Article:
Objective: The purpose of this work was to study the safety of photobiomodulation therapy in patients with primary open angle glaucoma (POAG).
Background data: Therapeutic options for POAG focus on lowering the intraocular pressure (IOP) but cannot stop disease progression to irreversible damages.
Methods: The study was designed as a controlled, single-blinded, interventional case series (38 patients; 63 eyes). Low-level laser therapy was performed once or twice per week using a continuous wave (CW) diode laser (780 nm; 10 mW; 292 Hz modulation; 3 mm(2) beam spot). The limbus area was circularly irradiated for 30 sec (0.3 W/cm(2); 10 J/cm(2)) at a 1 cm distance. Additional parts of the bulbus were irradiated for 90 sec (30 J/cm(2)) pointing the beam toward retinal areas corresponding to defective visual fields. A control group of 10 patients (20 eyes) received mock treatment. Visual acuity was assessed using Snellen projection optotypes. IOP was determined by applanation tonometry. Visual fields were determined by kinetic Goldmann perimetry. Multifocal visual evoked potential (M-VEP) was recorded in 15 patients (30 eyes).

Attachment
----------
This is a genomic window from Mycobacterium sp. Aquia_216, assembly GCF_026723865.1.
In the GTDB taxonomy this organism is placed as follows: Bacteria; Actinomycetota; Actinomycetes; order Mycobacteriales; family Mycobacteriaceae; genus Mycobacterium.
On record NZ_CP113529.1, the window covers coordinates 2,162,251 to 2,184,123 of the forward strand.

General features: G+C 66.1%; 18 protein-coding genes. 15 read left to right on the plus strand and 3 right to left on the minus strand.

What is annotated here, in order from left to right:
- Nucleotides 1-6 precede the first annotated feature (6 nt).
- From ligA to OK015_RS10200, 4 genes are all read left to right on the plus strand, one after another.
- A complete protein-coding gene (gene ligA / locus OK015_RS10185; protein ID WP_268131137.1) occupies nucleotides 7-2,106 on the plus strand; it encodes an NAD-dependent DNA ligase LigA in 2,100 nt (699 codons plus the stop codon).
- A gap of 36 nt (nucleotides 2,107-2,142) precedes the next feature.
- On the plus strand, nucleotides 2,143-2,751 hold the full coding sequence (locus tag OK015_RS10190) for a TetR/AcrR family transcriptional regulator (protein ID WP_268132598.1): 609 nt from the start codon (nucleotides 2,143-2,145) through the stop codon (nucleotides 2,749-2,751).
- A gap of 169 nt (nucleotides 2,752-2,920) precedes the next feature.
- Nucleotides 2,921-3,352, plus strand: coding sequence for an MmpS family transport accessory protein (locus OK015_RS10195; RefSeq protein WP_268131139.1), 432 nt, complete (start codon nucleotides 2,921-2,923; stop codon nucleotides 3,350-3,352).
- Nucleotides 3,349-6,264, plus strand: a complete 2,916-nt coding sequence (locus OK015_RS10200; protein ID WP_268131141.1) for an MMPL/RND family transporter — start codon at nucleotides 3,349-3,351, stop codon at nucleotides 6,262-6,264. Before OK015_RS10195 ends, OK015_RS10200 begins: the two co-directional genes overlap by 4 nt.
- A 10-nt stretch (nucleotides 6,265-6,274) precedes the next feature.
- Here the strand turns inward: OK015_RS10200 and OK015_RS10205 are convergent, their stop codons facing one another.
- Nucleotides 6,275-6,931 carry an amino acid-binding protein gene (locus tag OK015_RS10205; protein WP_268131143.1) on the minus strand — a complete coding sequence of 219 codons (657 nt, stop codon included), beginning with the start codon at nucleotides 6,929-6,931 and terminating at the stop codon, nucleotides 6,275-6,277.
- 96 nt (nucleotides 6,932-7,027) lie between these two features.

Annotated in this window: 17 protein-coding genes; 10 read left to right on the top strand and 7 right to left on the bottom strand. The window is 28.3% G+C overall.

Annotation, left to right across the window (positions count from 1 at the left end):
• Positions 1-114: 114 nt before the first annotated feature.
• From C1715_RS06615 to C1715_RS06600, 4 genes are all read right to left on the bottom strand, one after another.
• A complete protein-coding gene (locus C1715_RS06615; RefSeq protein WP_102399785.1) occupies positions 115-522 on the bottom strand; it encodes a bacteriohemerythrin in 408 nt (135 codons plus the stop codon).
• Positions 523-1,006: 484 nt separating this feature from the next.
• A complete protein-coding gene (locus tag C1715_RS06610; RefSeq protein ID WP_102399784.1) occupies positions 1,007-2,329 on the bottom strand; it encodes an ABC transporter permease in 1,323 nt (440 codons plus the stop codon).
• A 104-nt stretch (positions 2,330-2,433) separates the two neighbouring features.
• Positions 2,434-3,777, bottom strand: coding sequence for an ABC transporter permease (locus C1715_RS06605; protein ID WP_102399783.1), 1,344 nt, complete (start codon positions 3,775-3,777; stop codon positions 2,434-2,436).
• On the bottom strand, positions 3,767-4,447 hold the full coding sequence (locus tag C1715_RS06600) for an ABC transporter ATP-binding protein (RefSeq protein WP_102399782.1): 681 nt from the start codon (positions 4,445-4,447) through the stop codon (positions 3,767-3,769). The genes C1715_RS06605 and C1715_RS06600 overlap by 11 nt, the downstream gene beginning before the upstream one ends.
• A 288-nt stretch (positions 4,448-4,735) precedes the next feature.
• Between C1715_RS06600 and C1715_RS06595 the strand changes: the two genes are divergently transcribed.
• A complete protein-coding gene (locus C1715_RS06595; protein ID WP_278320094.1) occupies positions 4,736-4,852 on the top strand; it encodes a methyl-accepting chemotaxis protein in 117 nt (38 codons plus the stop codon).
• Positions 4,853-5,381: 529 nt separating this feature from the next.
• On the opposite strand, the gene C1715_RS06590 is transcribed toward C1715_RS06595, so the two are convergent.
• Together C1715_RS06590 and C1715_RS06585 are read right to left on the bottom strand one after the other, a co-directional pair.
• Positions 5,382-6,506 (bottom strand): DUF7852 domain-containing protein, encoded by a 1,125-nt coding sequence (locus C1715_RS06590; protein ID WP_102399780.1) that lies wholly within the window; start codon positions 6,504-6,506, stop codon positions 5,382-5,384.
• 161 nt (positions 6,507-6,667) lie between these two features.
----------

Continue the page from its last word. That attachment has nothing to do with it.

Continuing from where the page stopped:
Results: Poor visual acuity (≤ 20/25), initially found in 24 of 63 eyes (38.1%), improved in 17 (70.8%) eyes and did not change in 7 eyes (29.2%). Mean IOP dropped from 24.9 ± 14.9 to 15.0 ± 6.5 mm Hg (-39.7%, p < 0.001). Visual fields were either fully restored, improved by at least 10 degrees, or remained unchanged in 32, 29, and 2 of 63 eyes (51%, 46%, and 3%), respectively. Mean M-VEP latency was reduced by 13.5 msec (-8%, p < 0.001); mean amplitude increased by +677 nV (+14%, p < 0.001). Adverse effects were not observed. No changes were noted in control eyes.
Conclusions: This first small series of cases indicated that photobiomodulation might be a safe approach to lower IOP and to improve visual acuity and fields in eyes with POAG.